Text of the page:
# Can the likelihood take values outside of the range [0, 1]? [duplicate]

I got a log-likelihood value of -34.82, so I am not getting whether the answer which I have got is right or not.

Can the likelihood take values outside of the range $[0, 1]$?

• This should not be marked as a duplicate. The likelihood is not the same conceptually as a density and the distinction is important especially for beginners. Only an experienced statistician/econometrician would see the equivalence between this question and the one linked as a supposed duplicate. @whuber Mar 5, 2015 at 20:16
• @Hirek The likelihood is defined as a probability: that is so elementary, it is reasonable to suppose the connection would be apparent to anyone employing the word "likelihood" in any technical sense. Moreover, we have many threads discussing precisely this same question about log likelihood, so the issue is not whether to close this question as a duplicate, but rather what duplicate would be the most helpful.
– whuber
Mar 5, 2015 at 20:53
• Doesn't a negative log-likelihood corresponds to a positive likelihood less than one? Jul 25, 2017 at 15:57
• @whuber How can that be? Likelihood can be greater than 1, but probability can't! Mar 13, 2018 at 16:32
• @BjörnLindqvist For continuous distributions, likelihoods drop the infinitesimal probability elements. Thus, they are only defined up to positive multiples in the first place. For discrete distributions likelihoods are indeed probabilities and therefore must be less than $1$.
– whuber
Mar 13, 2018 at 16:54

Likelihood must be at least 0, and can be greater than 1.

Consider, for example, likelihood for three observations from a uniform on (0,0.1); when non-zero, the density is 10, so the product of the densities would be 1000.

Consequently log-likelihood may be negative, but it may also be positive.

[Indeed, according to some definitions the likelihood is only defined up to a multiplicative constant (e.g. see here), so even if the density were bounded by 1, the likelihood still wouldn't be.]

Clarifications as a result of comments/chat: For a continuous distribution, likelihood is defined in terms of density. Density must be at least $$0$$ and can exceed $$1$$; and as a result, likelihood can exceed $$1$$.

• In response to your first comment, Fisher defined likelihood in such a way that $\mathcal{L}(\theta;\underline{x})=c\cdot \prod_i f_{X;\theta}(x_i)$ for any $c>0$ is a likelihood function (as long as any likelihood comparisons were performed with the same $c$, naturally). Sep 4, 2019 at 0:27
• @Kirsten Sure (as is indicated by the link in my answer) ... I'm responding to the direct question "Can the likelihood take values outside of the range [0,1]?" to which the short version of my answer is "it cannot be below 0 but it can exceed 1". If the downvote was yours, could you clarify the problem you perceive? Oct 9, 2022 at 4:36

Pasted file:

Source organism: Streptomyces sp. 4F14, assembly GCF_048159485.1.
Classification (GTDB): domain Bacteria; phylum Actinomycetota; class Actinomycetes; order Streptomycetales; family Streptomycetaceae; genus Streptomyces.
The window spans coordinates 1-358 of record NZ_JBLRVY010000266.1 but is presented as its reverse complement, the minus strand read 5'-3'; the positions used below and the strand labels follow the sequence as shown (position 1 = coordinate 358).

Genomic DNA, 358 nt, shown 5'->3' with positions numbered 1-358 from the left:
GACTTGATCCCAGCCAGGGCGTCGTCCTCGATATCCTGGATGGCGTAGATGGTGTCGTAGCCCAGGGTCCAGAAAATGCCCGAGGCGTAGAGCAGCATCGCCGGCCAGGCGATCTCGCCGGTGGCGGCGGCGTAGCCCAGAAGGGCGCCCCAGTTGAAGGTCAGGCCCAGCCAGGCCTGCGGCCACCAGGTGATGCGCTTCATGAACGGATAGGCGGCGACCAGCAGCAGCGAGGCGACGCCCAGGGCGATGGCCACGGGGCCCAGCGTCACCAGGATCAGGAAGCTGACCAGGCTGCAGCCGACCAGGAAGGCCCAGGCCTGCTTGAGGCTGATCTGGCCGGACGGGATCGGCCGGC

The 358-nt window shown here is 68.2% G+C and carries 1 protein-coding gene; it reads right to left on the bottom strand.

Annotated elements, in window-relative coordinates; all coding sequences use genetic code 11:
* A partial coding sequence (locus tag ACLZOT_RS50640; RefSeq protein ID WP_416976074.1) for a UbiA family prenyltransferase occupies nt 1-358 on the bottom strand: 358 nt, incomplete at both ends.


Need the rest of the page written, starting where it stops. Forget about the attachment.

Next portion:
• For a continuous random variable, the probability of the data given the parameters is indeed $0$, but in that case the likelihood is not the probability. Rather for continuous variables it's defined in terms of density. Many posts on site discuss the fact that density and probability are not the same thing. The page you link certainly shows likelihoods greater than 0. Oct 9, 2022 at 9:55
• Certainly density can exceed 1, just as I state in my answer. Again, density is not probability: (i) Consider a uniform distribution on (0, 0.1). ... what's the height of the density at x=0.05? (ii) consider a normal, mean 0, s.d. 0.1. What's the height of the density at 0? Oct 9, 2022 at 10:50
• Please make an edit, @Glen_b, to your post: anything trivial, if you may, so that the downvote could be removed. For context, see the comment. Oct 10, 2022 at 5:57

The likelihood function is a product of density functions for independent samples. A density function can have non-negative values. The log-likelihood is the logarithm of a likelihood function. If your likelihood function $L\left(x\right)$ has values in $\left(0,1\right)$ for some $x$, then the log-likelihood function $\log L\left(x\right)$ will have values between $\left(-\infty,0\right)$. For $L\left(x\right)\in\left[1,\infty\right)$ the $\log L\left(x\right)\in\left[0,\infty\right)$. So $-34.82$ is a typical value for a log-likelihood function.